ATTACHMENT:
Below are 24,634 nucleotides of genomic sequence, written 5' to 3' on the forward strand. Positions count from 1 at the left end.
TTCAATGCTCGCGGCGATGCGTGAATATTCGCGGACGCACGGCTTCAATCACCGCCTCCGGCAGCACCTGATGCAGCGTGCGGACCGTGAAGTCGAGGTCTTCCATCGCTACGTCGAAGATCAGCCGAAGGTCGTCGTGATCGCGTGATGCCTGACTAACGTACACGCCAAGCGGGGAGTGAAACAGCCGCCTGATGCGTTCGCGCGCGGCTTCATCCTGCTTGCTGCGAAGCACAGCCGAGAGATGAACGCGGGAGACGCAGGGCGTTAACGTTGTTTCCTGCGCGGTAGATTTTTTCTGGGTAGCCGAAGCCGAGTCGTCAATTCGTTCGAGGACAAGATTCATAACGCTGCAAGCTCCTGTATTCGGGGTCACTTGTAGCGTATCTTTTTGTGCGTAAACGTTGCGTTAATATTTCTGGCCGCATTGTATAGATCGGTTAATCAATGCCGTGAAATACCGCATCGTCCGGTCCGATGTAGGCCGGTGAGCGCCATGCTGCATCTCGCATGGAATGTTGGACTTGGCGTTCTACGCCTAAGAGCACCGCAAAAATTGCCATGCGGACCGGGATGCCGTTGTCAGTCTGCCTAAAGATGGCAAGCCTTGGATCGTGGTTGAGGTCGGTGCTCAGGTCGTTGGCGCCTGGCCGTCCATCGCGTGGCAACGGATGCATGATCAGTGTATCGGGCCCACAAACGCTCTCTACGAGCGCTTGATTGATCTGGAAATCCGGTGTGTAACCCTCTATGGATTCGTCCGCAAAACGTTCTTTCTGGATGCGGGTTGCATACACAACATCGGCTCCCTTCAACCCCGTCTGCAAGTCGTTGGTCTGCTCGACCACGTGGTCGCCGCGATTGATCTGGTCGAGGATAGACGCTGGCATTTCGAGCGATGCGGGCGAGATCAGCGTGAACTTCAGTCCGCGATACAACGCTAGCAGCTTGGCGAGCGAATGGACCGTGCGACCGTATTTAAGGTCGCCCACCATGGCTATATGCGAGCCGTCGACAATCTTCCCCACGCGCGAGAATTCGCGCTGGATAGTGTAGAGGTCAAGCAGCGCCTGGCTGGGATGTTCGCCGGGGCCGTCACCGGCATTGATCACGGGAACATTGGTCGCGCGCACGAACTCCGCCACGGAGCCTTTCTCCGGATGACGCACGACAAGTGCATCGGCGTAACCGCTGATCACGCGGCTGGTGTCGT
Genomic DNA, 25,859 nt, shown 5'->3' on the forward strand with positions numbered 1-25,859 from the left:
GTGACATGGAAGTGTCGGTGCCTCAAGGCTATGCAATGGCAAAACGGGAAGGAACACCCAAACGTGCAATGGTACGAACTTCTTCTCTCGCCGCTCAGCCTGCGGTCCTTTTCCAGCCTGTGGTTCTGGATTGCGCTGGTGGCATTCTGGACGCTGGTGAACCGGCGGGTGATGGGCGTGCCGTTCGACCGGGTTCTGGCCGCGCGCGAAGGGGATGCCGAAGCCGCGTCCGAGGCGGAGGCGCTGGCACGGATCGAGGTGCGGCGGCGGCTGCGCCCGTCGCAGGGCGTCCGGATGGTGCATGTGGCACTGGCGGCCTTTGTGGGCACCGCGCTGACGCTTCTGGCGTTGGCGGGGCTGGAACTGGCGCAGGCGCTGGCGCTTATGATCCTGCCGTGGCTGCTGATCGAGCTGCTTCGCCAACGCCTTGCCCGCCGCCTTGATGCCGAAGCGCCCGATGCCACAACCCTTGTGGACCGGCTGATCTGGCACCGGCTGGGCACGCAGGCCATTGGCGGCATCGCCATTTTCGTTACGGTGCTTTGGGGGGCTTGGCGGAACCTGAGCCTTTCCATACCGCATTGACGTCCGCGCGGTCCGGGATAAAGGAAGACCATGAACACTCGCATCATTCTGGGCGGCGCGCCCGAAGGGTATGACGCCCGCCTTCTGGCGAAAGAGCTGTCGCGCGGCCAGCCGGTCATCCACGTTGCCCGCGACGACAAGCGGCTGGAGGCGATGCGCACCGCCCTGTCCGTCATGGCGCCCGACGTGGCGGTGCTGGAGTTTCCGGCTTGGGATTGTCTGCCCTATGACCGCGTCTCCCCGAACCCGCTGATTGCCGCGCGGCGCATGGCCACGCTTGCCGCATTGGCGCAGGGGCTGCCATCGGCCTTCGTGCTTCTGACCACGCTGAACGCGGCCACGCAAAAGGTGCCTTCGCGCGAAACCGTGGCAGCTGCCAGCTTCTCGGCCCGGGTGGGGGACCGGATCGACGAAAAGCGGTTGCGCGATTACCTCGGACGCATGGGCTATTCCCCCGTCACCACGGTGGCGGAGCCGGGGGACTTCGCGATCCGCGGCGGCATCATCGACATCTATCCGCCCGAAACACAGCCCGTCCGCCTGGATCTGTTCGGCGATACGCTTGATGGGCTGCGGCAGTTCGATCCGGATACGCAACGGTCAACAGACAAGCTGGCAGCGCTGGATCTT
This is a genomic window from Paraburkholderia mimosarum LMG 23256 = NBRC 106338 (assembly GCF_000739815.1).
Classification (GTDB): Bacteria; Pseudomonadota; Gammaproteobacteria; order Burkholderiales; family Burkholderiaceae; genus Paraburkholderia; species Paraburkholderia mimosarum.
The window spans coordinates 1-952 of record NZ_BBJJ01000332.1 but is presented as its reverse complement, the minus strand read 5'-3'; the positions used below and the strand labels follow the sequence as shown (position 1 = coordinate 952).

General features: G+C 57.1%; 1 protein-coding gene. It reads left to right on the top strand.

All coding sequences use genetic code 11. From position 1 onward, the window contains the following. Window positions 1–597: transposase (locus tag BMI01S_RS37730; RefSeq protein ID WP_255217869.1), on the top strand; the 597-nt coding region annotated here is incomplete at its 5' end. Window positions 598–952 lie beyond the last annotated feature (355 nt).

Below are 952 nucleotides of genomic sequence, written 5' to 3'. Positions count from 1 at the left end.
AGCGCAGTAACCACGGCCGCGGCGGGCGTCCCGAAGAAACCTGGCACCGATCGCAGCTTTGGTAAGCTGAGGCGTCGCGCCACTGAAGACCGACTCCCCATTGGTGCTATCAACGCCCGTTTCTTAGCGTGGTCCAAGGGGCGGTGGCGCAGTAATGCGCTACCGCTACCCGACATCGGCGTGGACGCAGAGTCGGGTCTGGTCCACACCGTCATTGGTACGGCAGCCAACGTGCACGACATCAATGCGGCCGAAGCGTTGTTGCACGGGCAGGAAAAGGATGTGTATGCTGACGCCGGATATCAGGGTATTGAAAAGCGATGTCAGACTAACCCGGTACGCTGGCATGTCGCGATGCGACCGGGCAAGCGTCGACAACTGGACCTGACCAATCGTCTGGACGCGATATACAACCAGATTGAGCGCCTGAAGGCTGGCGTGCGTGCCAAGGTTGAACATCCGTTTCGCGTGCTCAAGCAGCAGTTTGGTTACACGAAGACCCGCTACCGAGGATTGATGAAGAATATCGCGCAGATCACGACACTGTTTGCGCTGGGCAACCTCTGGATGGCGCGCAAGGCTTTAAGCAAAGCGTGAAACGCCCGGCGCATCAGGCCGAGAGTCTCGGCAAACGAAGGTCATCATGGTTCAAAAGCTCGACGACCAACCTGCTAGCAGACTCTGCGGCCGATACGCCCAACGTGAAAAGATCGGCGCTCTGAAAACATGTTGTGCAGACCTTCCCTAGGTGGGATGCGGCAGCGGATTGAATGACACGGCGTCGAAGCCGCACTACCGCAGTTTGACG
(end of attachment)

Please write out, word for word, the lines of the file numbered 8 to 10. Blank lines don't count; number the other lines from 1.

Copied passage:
General features: G+C 57.1%; 1 protein-coding gene. It reads left to right on the top strand.

All coding sequences use genetic code 11. From position 1 onward, the window contains the following. Window positions 1–597: transposase (locus tag BMI01S_RS37730; RefSeq protein ID WP_255217869.1), on the top strand; the 597-nt coding region annotated here is incomplete at its 5' end. Window positions 598–952 lie beyond the last annotated feature (355 nt).

Below are 952 nucleotides of genomic sequence, written 5' to 3'. Positions count from 1 at the left end.